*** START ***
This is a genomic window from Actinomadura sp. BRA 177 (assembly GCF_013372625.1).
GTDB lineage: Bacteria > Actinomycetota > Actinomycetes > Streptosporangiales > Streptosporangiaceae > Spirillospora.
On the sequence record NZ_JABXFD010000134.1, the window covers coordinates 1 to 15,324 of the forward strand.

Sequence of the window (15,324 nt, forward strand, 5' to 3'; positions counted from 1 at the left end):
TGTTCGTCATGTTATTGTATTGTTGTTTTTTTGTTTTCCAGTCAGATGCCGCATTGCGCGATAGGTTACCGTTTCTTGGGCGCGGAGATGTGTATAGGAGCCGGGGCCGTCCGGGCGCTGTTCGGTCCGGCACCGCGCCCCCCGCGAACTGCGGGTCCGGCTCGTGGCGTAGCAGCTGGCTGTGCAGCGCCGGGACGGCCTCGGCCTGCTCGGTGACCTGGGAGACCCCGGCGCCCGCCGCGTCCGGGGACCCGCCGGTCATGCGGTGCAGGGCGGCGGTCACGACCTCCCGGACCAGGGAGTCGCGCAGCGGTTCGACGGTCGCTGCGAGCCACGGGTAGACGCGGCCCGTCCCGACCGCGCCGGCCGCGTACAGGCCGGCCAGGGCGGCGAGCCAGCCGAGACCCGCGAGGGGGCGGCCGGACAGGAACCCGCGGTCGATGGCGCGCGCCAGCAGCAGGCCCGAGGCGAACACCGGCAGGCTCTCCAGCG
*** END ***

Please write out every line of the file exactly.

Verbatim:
This is a genomic window from Actinomadura sp. BRA 177 (assembly GCF_013372625.1).
GTDB lineage: Bacteria > Actinomycetota > Actinomycetes > Streptosporangiales > Streptosporangiaceae > Spirillospora.
On the sequence record NZ_JABXFD010000134.1, the window covers coordinates 1 to 15,324 of the forward strand.

Sequence of the window (15,324 nt, forward strand, 5' to 3'; positions counted from 1 at the left end):
TGTTCGTCATGTTATTGTATTGTTGTTTTTTTGTTTTCCAGTCAGATGCCGCATTGCGCGATAGGTTACCGTTTCTTGGGCGCGGAGATGTGTATAGGAGCCGGGGCCGTCCGGGCGCTGTTCGGTCCGGCACCGCGCCCCCCGCGAACTGCGGGTCCGGCTCGTGGCGTAGCAGCTGGCTGTGCAGCGCCGGGACGGCCTCGGCCTGCTCGGTGACCTGGGAGACCCCGGCGCCCGCCGCGTCCGGGGACCCGCCGGTCATGCGGTGCAGGGCGGCGGTCACGACCTCCCGGACCAGGGAGTCGCGCAGCGGTTCGACGGTCGCTGCGAGCCACGGGTAGACGCGGCCCGTCCCGACCGCGCCGGCCGCGTACAGGCCGGCCAGGGCGGCGAGCCAGCCGAGACCCGCGAGGGGGCGGCCGGACAGGAACCCGCGGTCGATGGCGCGCGCCAGCAGCAGGCCCGAGGCGAACACCGGCAGGCTCTCCAGCG